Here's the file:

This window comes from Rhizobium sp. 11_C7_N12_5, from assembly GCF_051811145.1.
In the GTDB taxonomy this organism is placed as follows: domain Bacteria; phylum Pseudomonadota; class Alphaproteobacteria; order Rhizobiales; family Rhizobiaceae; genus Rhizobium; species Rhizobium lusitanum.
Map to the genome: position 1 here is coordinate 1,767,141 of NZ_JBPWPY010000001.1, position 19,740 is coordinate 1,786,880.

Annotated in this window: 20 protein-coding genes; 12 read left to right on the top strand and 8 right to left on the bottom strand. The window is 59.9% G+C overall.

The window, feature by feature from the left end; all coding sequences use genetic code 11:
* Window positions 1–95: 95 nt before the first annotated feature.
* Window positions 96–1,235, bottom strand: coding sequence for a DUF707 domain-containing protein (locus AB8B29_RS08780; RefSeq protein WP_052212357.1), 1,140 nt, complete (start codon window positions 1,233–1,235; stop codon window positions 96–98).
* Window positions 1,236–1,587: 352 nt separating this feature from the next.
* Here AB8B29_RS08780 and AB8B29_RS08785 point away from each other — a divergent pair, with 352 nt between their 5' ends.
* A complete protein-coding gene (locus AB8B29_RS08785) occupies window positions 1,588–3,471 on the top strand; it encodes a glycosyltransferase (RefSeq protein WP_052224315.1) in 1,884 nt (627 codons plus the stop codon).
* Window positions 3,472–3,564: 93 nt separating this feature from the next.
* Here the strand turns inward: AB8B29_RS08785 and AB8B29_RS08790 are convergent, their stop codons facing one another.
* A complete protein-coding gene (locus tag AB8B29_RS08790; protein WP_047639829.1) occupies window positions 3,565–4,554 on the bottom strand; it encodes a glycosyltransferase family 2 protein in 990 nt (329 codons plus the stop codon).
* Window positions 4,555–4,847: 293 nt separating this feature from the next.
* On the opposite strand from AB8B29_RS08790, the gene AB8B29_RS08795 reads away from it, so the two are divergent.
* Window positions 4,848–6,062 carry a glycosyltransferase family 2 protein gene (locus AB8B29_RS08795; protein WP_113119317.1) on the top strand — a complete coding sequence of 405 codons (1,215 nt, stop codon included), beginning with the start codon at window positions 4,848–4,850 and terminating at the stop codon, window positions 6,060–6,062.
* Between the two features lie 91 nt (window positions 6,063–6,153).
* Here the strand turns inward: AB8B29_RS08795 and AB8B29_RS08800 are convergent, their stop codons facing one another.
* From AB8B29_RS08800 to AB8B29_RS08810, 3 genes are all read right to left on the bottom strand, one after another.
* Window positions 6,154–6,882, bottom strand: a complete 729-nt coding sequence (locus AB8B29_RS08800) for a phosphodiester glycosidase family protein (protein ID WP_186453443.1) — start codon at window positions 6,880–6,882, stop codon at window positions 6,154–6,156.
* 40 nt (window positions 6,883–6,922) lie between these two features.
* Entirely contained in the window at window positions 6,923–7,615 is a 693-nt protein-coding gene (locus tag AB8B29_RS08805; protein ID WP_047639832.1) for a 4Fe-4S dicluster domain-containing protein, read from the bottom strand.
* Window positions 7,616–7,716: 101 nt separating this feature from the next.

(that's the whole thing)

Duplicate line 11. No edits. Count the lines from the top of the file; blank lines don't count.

* Window positions 3,472–3,564: 93 nt separating this feature from the next.